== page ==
What seems clear is that the forces of modernity, which led to the disparagement and ostensible death of rhetoric in the intellectual and artistic sphere, have now swung in the opposite direction. Many people no longer believe in metaphysical truths, Enlightenment models of communication, romantic subjectivity, or scientific objectivity. Photographic reproduction and televisuality have replaced print as the dominant mode of receiving information, CGI techniques are turning the movies into a more painterly medium, and a couple of generations of post- structuralism and cultural studies in the academy have taught us to see language as politics and truth as situated. We have therefore entered a new era, not so much of rhetoric as of what Bender and Wellbury call “rhetoricality.” Thus at the end of his influential 1983 volume, Literary Theory, Terry Eagleton called for a rebirth of rhetoric, to the point where it would become the center of the humanities curriculum:

Rhetoric, which was the received form of critical analysis all the way from ancient society to the eighteenth century, examined the way discourses are constructed in order to achieve certain effects…its horizon was nothing less than the field of discursive practices in the society as a whole, and its particular interest lay in grasping such practices as forms of power and performance…It saw speaking and writing not merely as textual objects, to be aesthetically contemplated or endlessly deconstructed, but as forms of activity inseparable from the wider social relations between writers and readers, orators and audiences, and as largely unintelligible outside the social conditions in which they were imbedded.(13)

More recently, at an Society of Cinema Studies conference in San Diego, Bill Nichols suggested that we ought “to put rhetoric back on the agenda,” particularly as it is performed in what he called the “middle voice” of engaged documentary filmmakers such as Marlon Riggs, Errol Morris, Deborah Hoffman, Jill Godmilow, Isaac Julien, and Marlon Fuentes. In addition to studying rhetoric in relation to specific films, Nichols observed, we need to validate its worth, because philosophy alone “only possesses analytic concepts to represent what rhetoric, in all its eloquence of affect and voice, silence and gesture, figure and grain, can, in fact, achieve.” (14) Whether or not philosophy and rhetoric can work in harmony, some kind of rhetoricality always underlies our words and representational arts; rhetoric is in fact the name for any technique that transforms poetics and philosophy into ideology. We are therefore at a propitious moment for the development of a broader, more detailed theory of rhetoric in the cinema, one that would embrace all the persuasive, sensual, and emotional devices of the medium.


  1. Wayne Booth, The Rhetoric of Fiction (Chicago: University of Chicago, 1961), p. i.
  2. Avrom Fleishman, Narrated Films: Storytelling Situations in Cinema History (Baltimore: Johns Hopkins, 1992). See also Nick Browne, The Rhetoric of Filmic Narration (Ann Arbor: UMI, n.d.); David Bordwell, Making Meaning: Inference and Rhetoric in the Interpretation of Cinema (Cambridge: Harvard, 1989); Seymour Chatman, Coming to Terms: The Rhetoric of Narrative in Fiction and Film (Ithaca: Cornell, 1990); Sara Kosloff, Invisible Storytellers: Voice-Over Narration in American Film (Berkeley: University of California, 1988); and George M. Wilson, Narration in Light: Studies of Cinematic Point of View (Baltimore: Johns Hopkins, 1986).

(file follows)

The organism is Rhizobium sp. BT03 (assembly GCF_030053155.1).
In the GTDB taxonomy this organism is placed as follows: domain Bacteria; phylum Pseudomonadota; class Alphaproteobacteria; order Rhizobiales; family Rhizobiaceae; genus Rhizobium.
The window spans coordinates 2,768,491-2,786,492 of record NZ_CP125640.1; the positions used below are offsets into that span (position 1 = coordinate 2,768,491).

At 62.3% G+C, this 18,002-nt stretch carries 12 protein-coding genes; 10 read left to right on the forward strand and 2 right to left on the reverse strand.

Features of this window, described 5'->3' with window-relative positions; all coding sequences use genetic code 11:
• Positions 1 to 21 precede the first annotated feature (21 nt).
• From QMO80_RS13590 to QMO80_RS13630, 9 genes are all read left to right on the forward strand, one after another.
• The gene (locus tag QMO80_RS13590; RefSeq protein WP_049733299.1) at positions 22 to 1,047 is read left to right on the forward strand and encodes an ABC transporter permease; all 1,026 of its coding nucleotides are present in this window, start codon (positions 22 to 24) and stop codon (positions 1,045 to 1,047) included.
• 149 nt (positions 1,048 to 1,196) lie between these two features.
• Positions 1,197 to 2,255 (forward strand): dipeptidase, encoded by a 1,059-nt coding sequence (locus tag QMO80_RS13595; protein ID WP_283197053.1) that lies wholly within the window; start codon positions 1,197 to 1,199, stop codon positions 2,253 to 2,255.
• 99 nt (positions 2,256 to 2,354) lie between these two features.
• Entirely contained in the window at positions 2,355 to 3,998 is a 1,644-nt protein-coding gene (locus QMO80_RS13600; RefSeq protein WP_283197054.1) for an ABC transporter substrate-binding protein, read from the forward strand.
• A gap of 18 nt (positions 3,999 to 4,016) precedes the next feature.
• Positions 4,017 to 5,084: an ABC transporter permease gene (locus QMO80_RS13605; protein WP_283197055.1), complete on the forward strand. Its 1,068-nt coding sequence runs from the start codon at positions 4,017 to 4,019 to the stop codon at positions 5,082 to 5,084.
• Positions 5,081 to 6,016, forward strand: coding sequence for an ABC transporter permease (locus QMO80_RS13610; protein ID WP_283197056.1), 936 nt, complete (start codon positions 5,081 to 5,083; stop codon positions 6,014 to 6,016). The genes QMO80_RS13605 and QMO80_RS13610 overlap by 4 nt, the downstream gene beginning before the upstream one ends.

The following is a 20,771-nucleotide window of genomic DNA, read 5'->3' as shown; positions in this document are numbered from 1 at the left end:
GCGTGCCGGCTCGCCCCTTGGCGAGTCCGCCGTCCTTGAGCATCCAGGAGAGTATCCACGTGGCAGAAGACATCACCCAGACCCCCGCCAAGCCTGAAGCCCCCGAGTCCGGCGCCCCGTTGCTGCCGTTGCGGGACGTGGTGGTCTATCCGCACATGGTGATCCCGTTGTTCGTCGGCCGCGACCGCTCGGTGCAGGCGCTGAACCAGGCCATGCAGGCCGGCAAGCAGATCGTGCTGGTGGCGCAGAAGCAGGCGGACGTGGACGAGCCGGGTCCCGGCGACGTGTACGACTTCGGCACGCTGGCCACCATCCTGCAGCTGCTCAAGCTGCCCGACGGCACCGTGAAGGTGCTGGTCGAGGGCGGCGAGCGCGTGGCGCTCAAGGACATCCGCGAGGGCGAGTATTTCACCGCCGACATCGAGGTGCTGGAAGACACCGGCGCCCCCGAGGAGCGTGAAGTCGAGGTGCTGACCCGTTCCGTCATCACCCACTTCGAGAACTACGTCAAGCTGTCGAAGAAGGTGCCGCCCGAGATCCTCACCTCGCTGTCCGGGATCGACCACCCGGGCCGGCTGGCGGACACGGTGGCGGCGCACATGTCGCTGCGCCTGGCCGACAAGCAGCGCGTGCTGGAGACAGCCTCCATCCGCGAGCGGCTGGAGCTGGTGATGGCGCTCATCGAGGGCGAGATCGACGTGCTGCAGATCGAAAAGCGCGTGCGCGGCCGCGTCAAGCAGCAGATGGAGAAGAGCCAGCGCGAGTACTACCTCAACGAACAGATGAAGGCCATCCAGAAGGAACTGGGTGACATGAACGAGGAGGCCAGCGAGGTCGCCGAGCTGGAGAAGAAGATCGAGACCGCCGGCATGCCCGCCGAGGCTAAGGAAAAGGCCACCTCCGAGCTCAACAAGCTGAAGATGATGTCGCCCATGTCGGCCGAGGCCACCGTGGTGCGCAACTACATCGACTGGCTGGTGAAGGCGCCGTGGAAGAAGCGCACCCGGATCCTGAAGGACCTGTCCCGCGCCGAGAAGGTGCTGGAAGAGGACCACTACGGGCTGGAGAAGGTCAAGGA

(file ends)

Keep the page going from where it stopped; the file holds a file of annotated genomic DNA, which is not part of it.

3. Immanuel Kant, Critique of Judgment, trans. J. H. Barnard (New York: Harper, 1951), p. 171. For a more detailed discussion of the issues discussed in this paragraph, see John Bender and David E. Wellbery, “Rhetoricality: On the Modernist Return of Rhetoric,” in Bender and Wellbery, eds., The Ends of Rhetoric:History, Theory, Practice (Stanford: Stanford University, 1990), pp. 3-39.
  4. Quoted in C. K. Stead, Pound, Yeats, Eliot and the Modernist Movement (New Brunswick: Rutgers University, 1986), p. 9.
  5. Qutoted in Stead, ibid., p. 169.
  6. James Naremore, Acting in the Cinema (Berkeley: University of California, 1998), p. 52.
  7. Jacqueline Lichtenstein, The Eloquence of Color, trans. Emily McVarish (Berkeley: University of California, 1993), p. 71.
  8. Gilberto Perez, The Material Ghost: Movies and Their Medium (Baltimore: Johns Hopkins, 1999), p 62.
  9. Lichtenstein, opcit., p.53
  10. “A Trip to Don Quixoteland,” interview with Juan Cobos, Miguel Rubio, and J.A. Preuneda, in Focus on Citizen Kane, ed Ronald Gottesman (Englewood Cliffs: Prentice-Hall, 1971), p 16.
  11. “Neo-Realism and Phenomenology,” in Jim Hillier, ed. Cahiers du Cinema: the 1950s (Cambridge: Harvard, 1985), p. 190.
  12. “Qu’est-ce que l’acte de creation,” Trafic, No. 27 (Autumn 1998): 141.
  13. Literary Theory: An Introduction (Minneapolis: University of Minnesota, 1983), p. 205.
  14. “Film and the Uses of Rhetoric,” Society for Cinema Studies Conference, San Diego, CA, 1998.

About The Author

James Naremore, Indiana University, is the author of several books on film, including More Than Night: Film Noir in its Contexts (1998).